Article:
Olive-winged Bulbul and Dillenia suffruticosa

on 7th March 2013

Johnny Wee’s images of the Olive-winged Bulbul (Pycnonotus plumosus) swallowing the scarlet seeds of Dillenia suffruticosa or simpoh air were taken at Singapore’s Lower Peirce Reservoir Park.

The simpoh air is a bushy plant found growing in disturbed areas. The large flowers are yellow, developing into rounded fruits. These fruits split open in the early morning, displaying the many scarlet seeds borne on 7-8 rays of pink bordered with white. These seeds are sought after by a wide array of birds that swallow them, to eventually eject the pale brown seeds inside, thus helping to disperse the plant LINK.

Johnny Wee
February 2013

If you like this post please tap on the Like button at the left bottom of page. Any views and opinions expressed in this article are solely those of the authors/contributors, and are not endorsed by the Lee Kong Chian Natural History Museum (LKCNHM, NUS) or its affiliated institutions. Readers are encouraged to use their discretion before making any decisions or judgements based on the information presented.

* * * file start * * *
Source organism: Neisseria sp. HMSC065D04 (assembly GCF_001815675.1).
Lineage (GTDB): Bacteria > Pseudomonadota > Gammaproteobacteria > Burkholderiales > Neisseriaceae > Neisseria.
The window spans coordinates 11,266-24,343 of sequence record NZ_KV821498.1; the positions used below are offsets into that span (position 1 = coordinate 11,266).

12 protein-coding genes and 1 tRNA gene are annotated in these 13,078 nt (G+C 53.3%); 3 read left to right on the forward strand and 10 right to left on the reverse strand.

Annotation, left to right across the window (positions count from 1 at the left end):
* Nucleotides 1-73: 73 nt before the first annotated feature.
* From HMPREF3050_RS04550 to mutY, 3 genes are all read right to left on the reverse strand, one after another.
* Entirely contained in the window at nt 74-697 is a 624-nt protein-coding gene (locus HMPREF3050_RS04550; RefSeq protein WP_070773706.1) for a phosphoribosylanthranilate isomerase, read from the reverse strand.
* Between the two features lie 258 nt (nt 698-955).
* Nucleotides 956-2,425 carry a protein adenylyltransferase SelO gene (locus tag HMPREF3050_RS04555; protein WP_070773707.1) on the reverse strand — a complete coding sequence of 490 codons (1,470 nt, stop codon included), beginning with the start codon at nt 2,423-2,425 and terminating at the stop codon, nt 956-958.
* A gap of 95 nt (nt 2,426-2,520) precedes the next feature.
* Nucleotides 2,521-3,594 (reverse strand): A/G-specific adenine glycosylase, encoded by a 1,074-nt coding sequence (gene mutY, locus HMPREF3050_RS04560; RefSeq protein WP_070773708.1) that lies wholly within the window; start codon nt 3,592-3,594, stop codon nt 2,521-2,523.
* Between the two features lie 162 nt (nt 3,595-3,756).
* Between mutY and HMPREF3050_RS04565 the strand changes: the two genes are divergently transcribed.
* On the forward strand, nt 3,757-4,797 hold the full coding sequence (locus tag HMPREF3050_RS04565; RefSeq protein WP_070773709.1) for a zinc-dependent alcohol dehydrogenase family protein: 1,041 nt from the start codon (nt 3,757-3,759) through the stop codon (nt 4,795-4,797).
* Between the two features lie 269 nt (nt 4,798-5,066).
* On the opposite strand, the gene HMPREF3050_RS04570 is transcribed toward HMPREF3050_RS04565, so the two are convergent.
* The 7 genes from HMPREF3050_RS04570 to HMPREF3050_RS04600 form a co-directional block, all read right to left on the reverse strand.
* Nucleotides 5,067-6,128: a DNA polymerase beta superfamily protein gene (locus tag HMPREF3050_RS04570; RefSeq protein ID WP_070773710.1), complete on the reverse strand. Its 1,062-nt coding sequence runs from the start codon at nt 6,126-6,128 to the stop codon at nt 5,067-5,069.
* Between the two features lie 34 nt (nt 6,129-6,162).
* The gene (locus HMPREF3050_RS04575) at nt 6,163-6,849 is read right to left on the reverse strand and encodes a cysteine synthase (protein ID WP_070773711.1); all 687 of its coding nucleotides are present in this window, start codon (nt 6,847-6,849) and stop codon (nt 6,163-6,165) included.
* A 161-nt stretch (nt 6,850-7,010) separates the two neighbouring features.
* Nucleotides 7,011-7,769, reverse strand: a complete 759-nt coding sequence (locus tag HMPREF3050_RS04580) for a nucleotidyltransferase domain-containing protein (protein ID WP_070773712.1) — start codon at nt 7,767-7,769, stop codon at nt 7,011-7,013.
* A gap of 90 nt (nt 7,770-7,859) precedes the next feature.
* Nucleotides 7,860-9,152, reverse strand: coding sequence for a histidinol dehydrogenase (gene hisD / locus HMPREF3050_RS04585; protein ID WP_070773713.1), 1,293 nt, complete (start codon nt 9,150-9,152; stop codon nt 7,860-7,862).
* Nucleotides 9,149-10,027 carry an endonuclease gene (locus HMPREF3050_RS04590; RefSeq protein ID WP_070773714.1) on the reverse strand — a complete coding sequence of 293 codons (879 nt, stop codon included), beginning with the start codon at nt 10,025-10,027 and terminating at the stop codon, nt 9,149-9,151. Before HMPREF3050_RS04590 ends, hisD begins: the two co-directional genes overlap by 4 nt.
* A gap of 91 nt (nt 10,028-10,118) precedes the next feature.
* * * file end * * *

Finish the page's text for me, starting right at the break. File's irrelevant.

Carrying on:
YC Wee

Dr Wee played a significant role as a green advocate in Singapore through his extensive involvement in various organizations and committees: as Secretary and Chairman for the Malayan Nature Society (Singapore Branch), and with the Nature Society (Singapore) as founding President (1978-1995). He has also served in the Nature Reserve Board (1987-1989), Nature Reserves Committee (1990-1996), National Council on the Environment/Singapore Environment Council (1992-1996), Work-Group on Nature Conservation (1992) and Inter-Varsity Council on the Environment (1995-1997). He is Patron of the Singapore Gardening Society and was appointed Honorary Museum Associate of the Lee Kong Chian Natural History Museum (LKCNHM) in 2012. In 2005, Dr Wee started the Bird Ecology Study Group. With more than 6,000 entries, the website has become a valuable resource consulted by students, birdwatchers and researchers locally and internationally. The views and opinions expressed in this article are his own, and do not represent those of LKCNHM, the National University of Singapore or its affiliated institutions.

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